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Hi All, My wife and I just bought our first Honda Pilot. It is a 2011, the A/C is not working, I connected my code reader I am getting the following codes: B1233, B1236, B1239, B1244, B1245, B1246, B2979, B2965 and last U1064. I am actually a mechanic by trade but do not have any information for Honda diagnostics. I have read that Hondas have a known problem for A/C relays but could the relay cause all of these codes. Thanks in advance for any help in my situation. By the way I bought it from a used car lot and they are going to pay for repairs I just wanted information I know how shops can be. Thanks again Tom
 

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Hi All, My wife and I just bought our first Honda Pilot. It is a 2011, the A/C is not working, I connected my code reader I am getting the following codes: B1233, B1236, B1239, B1244, B1245, B1246, B2979, B2965 and last U1064. I am actually a mechanic by trade but do not have any information for Honda diagnostics. I have read that Hondas have a known problem for A/C relays but could the relay cause all of these codes. Thanks in advance for any help in my situation. By the way I bought it from a used car lot and they are going to pay for repairs I just wanted information I know how shops can be. Thanks again Tom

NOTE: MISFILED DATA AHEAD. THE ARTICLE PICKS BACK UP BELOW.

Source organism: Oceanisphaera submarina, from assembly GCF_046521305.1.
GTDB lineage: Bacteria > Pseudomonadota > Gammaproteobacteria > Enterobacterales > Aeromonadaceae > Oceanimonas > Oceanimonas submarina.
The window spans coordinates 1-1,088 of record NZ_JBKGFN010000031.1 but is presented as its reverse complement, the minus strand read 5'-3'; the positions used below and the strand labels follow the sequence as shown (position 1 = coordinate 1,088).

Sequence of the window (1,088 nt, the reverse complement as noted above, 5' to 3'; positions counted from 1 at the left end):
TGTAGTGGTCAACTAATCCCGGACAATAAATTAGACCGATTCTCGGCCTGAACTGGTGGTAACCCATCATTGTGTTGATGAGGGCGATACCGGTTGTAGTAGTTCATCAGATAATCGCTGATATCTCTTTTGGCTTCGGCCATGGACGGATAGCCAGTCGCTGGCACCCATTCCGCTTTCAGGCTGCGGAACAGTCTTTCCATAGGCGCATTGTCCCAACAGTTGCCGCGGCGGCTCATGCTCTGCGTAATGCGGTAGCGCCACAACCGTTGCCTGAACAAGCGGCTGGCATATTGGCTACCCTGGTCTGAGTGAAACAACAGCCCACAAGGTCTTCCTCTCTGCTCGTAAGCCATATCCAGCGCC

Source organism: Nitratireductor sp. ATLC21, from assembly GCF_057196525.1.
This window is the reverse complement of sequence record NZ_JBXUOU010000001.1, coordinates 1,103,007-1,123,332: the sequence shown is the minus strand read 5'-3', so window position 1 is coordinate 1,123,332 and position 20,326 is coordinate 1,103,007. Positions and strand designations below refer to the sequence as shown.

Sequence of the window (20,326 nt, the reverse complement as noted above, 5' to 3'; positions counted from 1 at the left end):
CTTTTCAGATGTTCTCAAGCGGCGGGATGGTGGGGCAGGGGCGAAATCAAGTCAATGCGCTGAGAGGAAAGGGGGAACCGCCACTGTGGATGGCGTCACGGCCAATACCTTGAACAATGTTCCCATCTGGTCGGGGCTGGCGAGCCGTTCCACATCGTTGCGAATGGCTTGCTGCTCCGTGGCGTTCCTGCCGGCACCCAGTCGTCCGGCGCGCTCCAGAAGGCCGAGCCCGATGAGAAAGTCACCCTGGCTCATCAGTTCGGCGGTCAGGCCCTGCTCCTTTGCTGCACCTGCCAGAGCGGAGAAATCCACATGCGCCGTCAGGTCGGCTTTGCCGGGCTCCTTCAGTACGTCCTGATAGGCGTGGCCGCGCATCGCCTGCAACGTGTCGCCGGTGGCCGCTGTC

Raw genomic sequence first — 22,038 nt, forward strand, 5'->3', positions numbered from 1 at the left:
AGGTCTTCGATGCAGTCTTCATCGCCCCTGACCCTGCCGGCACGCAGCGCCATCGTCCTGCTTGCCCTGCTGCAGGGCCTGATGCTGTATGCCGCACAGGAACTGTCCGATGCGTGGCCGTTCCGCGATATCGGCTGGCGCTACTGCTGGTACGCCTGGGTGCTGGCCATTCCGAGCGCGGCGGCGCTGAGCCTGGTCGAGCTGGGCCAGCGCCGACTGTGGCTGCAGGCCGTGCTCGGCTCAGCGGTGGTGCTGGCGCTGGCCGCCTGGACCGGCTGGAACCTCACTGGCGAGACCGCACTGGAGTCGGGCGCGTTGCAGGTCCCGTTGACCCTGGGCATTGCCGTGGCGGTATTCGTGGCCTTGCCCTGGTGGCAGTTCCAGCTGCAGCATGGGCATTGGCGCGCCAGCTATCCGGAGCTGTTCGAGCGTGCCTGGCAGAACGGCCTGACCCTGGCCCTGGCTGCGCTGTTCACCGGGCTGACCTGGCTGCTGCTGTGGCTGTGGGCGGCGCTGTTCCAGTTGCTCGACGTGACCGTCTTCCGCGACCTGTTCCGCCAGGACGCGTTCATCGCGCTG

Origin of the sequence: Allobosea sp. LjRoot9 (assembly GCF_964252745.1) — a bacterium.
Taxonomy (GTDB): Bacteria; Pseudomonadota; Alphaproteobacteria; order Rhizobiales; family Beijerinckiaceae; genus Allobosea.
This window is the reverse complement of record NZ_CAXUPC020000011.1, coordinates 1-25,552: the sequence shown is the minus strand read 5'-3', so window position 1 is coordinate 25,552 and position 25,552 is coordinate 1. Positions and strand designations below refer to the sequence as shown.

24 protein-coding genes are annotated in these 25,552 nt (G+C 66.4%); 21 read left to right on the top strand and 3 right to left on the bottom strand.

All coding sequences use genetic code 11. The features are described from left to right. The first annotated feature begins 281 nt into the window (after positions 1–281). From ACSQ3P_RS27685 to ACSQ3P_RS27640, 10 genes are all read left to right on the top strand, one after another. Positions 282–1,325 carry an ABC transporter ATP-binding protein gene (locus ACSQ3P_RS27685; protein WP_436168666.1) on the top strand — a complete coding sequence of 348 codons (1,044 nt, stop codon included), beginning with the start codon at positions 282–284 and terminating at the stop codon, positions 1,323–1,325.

Welcome to the Forums! you are correct the Relays are a hassle time to time as you are already away..hope they fix the issue for you.
 

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I am getting the following codes: B1233, B1236, B1239, B1244, B1245, B1246, B2979, B2965 and last U1064.
Did you find what these codes are as yet?
I tried to look at a site referenced here:
https://www.piloteers.org/threads/for-reference-lists-for-trouble-codes-obdii-dash-generic-honda-specific.163849/
but did not find them at first try as I saw only a B0XXX list. The site may have a separate list for the B1XXX codes, or you may search online for another source. Let us know what you find?
Normally though, a scanner advanced enough to read Honda-specific codes, will have a lexicon entry showing their meaning (?)
 

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I've been searching myself the codes I have recently received from a friend who pulled them via SureTrack. Codes are as follows:
B1233 - An Open In The Driver's Air Mix Control Motor Circuit
B1234 - A Short In The Driver's Air Mix Control Motor Circuit
B1236 - An Open In The Passengers Air Mix Control Motor Circuit
B1239 - An Open Or Short In The Mode Control Motor Circuit

I find it hard to believe that both my air mix control motors are bad at the same time but its certainly possible. Unfortunately, I have another issue requiring replacement of the main thermal expansion valve before I start swapping suspect air control motors. Issue is that after running AC a short amount of time, the drivers side begins to blow hot and shortly after the passenger side follows suit but the rear AC remains cold. Gauges show good pressure on the high side but a vacuum on the low side indicating a blockage. Hope to replace this weekend and with some luck, get that part of the problem resolved. If anybody has anything else to check for, I'd greatly appreciated it!